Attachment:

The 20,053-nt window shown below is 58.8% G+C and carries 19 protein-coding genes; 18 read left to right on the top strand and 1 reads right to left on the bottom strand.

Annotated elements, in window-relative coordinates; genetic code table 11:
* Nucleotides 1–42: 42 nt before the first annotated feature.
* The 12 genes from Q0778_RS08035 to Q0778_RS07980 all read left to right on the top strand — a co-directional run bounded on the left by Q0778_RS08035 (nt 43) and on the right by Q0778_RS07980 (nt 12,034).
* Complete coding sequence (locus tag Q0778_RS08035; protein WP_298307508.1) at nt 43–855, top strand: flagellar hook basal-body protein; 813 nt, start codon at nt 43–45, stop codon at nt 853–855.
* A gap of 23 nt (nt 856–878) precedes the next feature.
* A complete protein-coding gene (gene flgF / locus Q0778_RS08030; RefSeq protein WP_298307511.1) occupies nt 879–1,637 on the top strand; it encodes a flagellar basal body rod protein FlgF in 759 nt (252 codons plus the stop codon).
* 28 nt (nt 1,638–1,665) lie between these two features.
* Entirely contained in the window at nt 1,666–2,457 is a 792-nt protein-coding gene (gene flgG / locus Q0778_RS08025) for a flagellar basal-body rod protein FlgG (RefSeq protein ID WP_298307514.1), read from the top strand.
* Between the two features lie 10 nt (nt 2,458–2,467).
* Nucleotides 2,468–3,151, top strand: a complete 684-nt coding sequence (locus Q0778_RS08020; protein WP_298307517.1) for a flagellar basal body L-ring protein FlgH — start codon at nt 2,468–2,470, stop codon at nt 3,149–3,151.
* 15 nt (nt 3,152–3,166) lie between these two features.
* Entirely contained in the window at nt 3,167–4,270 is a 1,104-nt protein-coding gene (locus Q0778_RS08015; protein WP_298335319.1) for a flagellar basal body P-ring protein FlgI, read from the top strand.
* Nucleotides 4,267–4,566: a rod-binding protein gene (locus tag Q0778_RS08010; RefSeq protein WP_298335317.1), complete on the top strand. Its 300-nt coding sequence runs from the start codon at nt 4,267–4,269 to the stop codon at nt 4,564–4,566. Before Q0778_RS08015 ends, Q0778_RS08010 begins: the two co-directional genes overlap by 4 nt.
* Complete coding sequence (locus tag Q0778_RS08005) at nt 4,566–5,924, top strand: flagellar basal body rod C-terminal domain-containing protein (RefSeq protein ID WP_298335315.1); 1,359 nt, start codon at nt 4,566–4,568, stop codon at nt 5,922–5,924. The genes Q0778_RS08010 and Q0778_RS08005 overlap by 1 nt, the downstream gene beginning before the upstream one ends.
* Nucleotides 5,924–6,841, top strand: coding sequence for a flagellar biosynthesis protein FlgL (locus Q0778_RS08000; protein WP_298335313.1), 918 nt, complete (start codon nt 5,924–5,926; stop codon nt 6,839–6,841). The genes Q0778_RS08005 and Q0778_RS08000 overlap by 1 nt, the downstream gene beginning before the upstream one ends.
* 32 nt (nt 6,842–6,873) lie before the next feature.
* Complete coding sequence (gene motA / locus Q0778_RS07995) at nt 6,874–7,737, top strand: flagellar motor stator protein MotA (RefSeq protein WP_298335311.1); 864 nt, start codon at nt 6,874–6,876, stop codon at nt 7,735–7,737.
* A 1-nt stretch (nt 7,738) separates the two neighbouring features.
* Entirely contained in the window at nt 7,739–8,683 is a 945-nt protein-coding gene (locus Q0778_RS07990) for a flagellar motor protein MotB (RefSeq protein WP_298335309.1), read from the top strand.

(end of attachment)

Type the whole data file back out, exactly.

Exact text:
The 20,053-nt window shown below is 58.8% G+C and carries 19 protein-coding genes; 18 read left to right on the top strand and 1 reads right to left on the bottom strand.

Annotated elements, in window-relative coordinates; genetic code table 11:
* Nucleotides 1–42: 42 nt before the first annotated feature.
* The 12 genes from Q0778_RS08035 to Q0778_RS07980 all read left to right on the top strand — a co-directional run bounded on the left by Q0778_RS08035 (nt 43) and on the right by Q0778_RS07980 (nt 12,034).
* Complete coding sequence (locus tag Q0778_RS08035; protein WP_298307508.1) at nt 43–855, top strand: flagellar hook basal-body protein; 813 nt, start codon at nt 43–45, stop codon at nt 853–855.
* A gap of 23 nt (nt 856–878) precedes the next feature.
* A complete protein-coding gene (gene flgF / locus Q0778_RS08030; RefSeq protein WP_298307511.1) occupies nt 879–1,637 on the top strand; it encodes a flagellar basal body rod protein FlgF in 759 nt (252 codons plus the stop codon).
* 28 nt (nt 1,638–1,665) lie between these two features.
* Entirely contained in the window at nt 1,666–2,457 is a 792-nt protein-coding gene (gene flgG / locus Q0778_RS08025) for a flagellar basal-body rod protein FlgG (RefSeq protein ID WP_298307514.1), read from the top strand.
* Between the two features lie 10 nt (nt 2,458–2,467).
* Nucleotides 2,468–3,151, top strand: a complete 684-nt coding sequence (locus Q0778_RS08020; protein WP_298307517.1) for a flagellar basal body L-ring protein FlgH — start codon at nt 2,468–2,470, stop codon at nt 3,149–3,151.
* 15 nt (nt 3,152–3,166) lie between these two features.
* Entirely contained in the window at nt 3,167–4,270 is a 1,104-nt protein-coding gene (locus Q0778_RS08015; protein WP_298335319.1) for a flagellar basal body P-ring protein FlgI, read from the top strand.
* Nucleotides 4,267–4,566: a rod-binding protein gene (locus tag Q0778_RS08010; RefSeq protein WP_298335317.1), complete on the top strand. Its 300-nt coding sequence runs from the start codon at nt 4,267–4,269 to the stop codon at nt 4,564–4,566. Before Q0778_RS08015 ends, Q0778_RS08010 begins: the two co-directional genes overlap by 4 nt.
* Complete coding sequence (locus tag Q0778_RS08005) at nt 4,566–5,924, top strand: flagellar basal body rod C-terminal domain-containing protein (RefSeq protein ID WP_298335315.1); 1,359 nt, start codon at nt 4,566–4,568, stop codon at nt 5,922–5,924. The genes Q0778_RS08010 and Q0778_RS08005 overlap by 1 nt, the downstream gene beginning before the upstream one ends.
* Nucleotides 5,924–6,841, top strand: coding sequence for a flagellar biosynthesis protein FlgL (locus Q0778_RS08000; protein WP_298335313.1), 918 nt, complete (start codon nt 5,924–5,926; stop codon nt 6,839–6,841). The genes Q0778_RS08005 and Q0778_RS08000 overlap by 1 nt, the downstream gene beginning before the upstream one ends.
* 32 nt (nt 6,842–6,873) lie before the next feature.
* Complete coding sequence (gene motA / locus Q0778_RS07995) at nt 6,874–7,737, top strand: flagellar motor stator protein MotA (RefSeq protein WP_298335311.1); 864 nt, start codon at nt 6,874–6,876, stop codon at nt 7,735–7,737.
* A 1-nt stretch (nt 7,738) separates the two neighbouring features.
* Entirely contained in the window at nt 7,739–8,683 is a 945-nt protein-coding gene (locus Q0778_RS07990) for a flagellar motor protein MotB (RefSeq protein WP_298335309.1), read from the top strand.